Outcry over Jesuit priest Stan Swamy’s arrest tests Indian authorities’ anti-terror sweep

Swamy is among 16 writers and activists who have been arrested by the ruling BJP government for allegedly inciting caste-based violence.

A Christian nun, center, and others hold placards demanding the release of tribal rights activist Stan Swamy as they listen to a speaker during a demonstration in Bengaluru, India, on Nov.12, 2020. The 83-year-old Jesuit priest was arrested by the National Investigation Agency for alleged Maoist links. (AP Photo/Aijaz Rahi)

NEW DELHI (RNS) — Faith has never been only sacramental for 83-year-old Jesuit priest the Rev. Stan Swamy, but, rather, it has been a conduit to empower the poor and marginalized. That stance, captured in his motto, “Faith that does justice,” has led to his arrest by the National Investigative Agency, India’s counterterrorism task force.

On Oct. 8, NIA investigators detained Swamy at his home in the eastern Indian state of Jharkhand for alleged links with Maoist rebels. The investigators seized his phone and escorted him to Mumbai, where he was remanded to judicial custody. A request for Swamy to be released on bail on medical grounds was rejected by the NIA court.

It wasn’t Swamy’s first run-in with security forces. Over the last two years, his home has been raided twice, and earlier this year he was questioned for 15 hours over five days.

The priest denies the current allegations, as have leaders of the Jesuit order.

“What is happening to me is not unique,” he said in a video recorded hours before his arrest. “I’m not a silent spectator, but part of the game and ready to pay the price whatever be it.”

Swamy is among 16 people who have been arrested by the ruling Bharatiya Janata Party government for inciting caste-based violence in the Bhima Koregaon village of Maharashtra State. These include prominent intellectuals, writers, poets and cultural activists who have repeatedly been denied bail under India’s anti-terror law.

In 2018, Swamy formed the Persecuted Prisoners Solidarity Committee to seek the release of 3,000 innocent men and women languishing in jail after being branded Maoists. He spoke and wrote at length against their arbitrary arrests and called for speedy trials.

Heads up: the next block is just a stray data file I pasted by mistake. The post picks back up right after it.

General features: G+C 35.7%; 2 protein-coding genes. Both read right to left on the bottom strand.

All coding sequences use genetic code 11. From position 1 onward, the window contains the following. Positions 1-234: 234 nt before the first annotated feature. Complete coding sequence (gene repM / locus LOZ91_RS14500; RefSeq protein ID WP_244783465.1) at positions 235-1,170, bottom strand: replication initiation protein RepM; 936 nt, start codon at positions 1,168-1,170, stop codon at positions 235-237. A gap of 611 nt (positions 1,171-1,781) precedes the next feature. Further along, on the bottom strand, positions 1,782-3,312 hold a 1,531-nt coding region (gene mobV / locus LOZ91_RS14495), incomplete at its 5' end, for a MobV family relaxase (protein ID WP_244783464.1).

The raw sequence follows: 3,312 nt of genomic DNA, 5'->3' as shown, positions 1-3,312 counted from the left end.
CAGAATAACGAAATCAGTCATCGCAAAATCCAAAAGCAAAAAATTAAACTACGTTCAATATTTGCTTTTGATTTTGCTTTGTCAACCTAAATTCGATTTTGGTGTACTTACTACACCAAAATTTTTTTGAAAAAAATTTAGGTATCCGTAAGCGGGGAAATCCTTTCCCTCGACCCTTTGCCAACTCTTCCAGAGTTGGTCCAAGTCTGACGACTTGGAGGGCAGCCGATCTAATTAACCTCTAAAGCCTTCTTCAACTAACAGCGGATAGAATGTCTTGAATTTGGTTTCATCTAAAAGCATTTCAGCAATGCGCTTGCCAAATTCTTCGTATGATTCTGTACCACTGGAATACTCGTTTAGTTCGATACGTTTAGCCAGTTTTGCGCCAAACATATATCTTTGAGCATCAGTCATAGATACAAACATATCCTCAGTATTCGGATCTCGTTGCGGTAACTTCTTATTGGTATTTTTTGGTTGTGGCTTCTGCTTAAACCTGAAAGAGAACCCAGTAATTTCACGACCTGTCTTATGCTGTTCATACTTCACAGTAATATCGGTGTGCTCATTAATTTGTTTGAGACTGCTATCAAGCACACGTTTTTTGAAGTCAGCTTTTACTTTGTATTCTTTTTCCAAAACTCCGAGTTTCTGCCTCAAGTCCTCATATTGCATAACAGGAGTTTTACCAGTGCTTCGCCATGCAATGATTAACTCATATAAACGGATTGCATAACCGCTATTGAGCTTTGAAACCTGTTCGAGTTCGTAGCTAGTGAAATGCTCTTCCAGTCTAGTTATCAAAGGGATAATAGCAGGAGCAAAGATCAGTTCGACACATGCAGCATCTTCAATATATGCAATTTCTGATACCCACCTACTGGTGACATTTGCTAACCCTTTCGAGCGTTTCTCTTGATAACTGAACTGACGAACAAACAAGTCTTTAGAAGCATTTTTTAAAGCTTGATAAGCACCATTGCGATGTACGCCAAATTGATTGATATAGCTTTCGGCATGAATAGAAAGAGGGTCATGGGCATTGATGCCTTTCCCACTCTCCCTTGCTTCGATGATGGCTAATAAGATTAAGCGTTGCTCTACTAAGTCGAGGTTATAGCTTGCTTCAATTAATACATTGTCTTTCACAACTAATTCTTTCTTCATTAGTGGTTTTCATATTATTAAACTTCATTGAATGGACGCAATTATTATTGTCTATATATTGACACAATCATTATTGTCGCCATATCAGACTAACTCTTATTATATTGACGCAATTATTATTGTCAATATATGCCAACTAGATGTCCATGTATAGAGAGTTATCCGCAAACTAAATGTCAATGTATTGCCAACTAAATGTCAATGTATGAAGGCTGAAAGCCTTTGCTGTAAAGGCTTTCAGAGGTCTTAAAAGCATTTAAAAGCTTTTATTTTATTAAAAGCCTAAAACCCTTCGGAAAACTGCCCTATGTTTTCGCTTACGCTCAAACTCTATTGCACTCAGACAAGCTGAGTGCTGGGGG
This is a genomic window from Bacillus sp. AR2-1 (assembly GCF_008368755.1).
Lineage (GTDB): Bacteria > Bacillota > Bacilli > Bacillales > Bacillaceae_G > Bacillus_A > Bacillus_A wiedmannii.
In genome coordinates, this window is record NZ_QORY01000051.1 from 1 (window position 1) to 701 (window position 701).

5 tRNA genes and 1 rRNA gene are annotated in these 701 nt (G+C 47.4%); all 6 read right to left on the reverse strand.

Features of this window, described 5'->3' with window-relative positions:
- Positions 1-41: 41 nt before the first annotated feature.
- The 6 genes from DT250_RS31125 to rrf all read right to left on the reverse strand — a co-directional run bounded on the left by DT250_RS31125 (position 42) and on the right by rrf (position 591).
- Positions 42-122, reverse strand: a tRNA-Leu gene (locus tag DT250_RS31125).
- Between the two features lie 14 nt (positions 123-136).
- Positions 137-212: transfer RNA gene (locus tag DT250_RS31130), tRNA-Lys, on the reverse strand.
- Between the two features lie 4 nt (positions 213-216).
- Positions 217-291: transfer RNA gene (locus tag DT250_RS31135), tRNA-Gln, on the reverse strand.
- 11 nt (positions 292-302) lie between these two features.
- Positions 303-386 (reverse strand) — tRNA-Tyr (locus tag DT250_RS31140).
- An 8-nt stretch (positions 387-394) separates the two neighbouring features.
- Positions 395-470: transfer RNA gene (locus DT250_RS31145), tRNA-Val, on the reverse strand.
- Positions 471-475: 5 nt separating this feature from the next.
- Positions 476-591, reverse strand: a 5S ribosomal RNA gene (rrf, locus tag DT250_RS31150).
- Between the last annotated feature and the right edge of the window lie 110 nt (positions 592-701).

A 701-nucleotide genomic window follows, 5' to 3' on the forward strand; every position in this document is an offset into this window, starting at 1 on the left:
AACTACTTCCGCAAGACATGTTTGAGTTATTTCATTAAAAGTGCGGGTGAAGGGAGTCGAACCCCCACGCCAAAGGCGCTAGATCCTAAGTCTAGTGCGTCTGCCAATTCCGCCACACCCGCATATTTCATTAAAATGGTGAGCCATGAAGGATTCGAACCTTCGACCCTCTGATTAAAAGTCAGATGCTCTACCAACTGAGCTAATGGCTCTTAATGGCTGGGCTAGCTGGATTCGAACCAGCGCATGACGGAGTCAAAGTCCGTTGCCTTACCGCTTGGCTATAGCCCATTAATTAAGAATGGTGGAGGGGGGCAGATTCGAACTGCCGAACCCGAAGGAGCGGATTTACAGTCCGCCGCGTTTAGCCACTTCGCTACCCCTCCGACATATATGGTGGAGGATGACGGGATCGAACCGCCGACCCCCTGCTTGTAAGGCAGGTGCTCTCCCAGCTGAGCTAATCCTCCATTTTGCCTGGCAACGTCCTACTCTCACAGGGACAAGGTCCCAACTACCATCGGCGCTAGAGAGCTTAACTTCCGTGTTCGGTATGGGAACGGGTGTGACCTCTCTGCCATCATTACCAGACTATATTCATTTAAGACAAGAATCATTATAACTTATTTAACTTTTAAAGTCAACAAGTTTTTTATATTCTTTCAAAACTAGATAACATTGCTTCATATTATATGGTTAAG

Swamy, who spent more than 50 years working for marginalized communities and disenfranchised groups in rural India, says he has no connection with the Bhima Koregaon incident nor any links with Maoists. He believes he’s the target of an alleged witch hunt against political dissenters.  

“I dedicated my life to the development of my poor Adivasi sisters and brothers,” he told the NIA court on Oct. 9, referring to members of India’s indigenous tribes. “I only wanted justice to be done to them as per the constitutional provisions and Supreme Court judgments.”

Swamy’s arrest, amid the raging COVID-19 pandemic and despite his own deteriorating health, has led to outrage from activists, civil society groups and global rights organizations.

On Oct. 20, the United Nations’ high commissioner for human rights, Michelle Bachelet, appealed to the government to safeguard the rights of human rights defenders like Swamy and their ability to carry out their work.

As social media campaigns for Swamy’s release have escalated, one multifaith group has sent a letter to the United States’ secretary of state, Mike Pompeo, urging him to demand that India release all the prisoners of conscience.

The priest suffers from Parkinson’s disease and wears hearing aids in both ears. He has applied twice for basic amenities such as warm clothes and a straw and sipper so he can drink water.     

Yet, Swamy’s faith and his care for others have inspired many. In a letter from prison written on Diwali, the Indian festival of lights (Nov. 14) with the help of another inmate, Swamy wrote, “My inmates are all from very poor families … despite all odds, humanity is bubbling in Taloja Jail.”

Tribal activist Dayamani Barla says the priest’s resilience stems from his work with vulnerable communities and in shaping sustainable development models in remote villages.

“No doubt the Gospel was Father Stan’s reference book, but he was more than a priest to us,” says Barla. “He understood our pulse and helped us assert our self-rule.”  

Since the 1990s, Swamy has been a major voice in defense of the Adivasi and low-caste groups in remote Jharkhand. He spearheaded the local Pathalgadi movement to empower village communities to protect their land from private mining companies.

He learned the indigenous languages, cultures and mores (although he hails from a village in the southern part of India), and the locals looked to him for psychological and spiritual support as they resisted land grabs, abuse of sedition and anti-terror laws and displacement of Adivasis in the name of development.  

“If a cause merited large-scale protests, Father would stand by us,” said one Adivasi laborer in Jharkhand. “If it meant peacefully mobilizing for a just cause, he helped us re-strategize.”   

“He spared no one,” said the Rev. Cedric Prakash, a Christian rights activist and the director of the Centre for Human Rights, Justice and Peace. “If he felt something was wrong, it didn’t matter if it was his fellow Jesuits, church, corporates or the government.”

When Swamy’s friend and fellow Jesuit, the Rev. Joseph Xavier, visited him three days before his arrest, he saw him “prepared to pay the price as a true follower of Jesus.”

“When we talk about Stan,” said Xavier, “we are talking about all the human rights defenders who have been condemned for standing for truth and justice against all odds.”  

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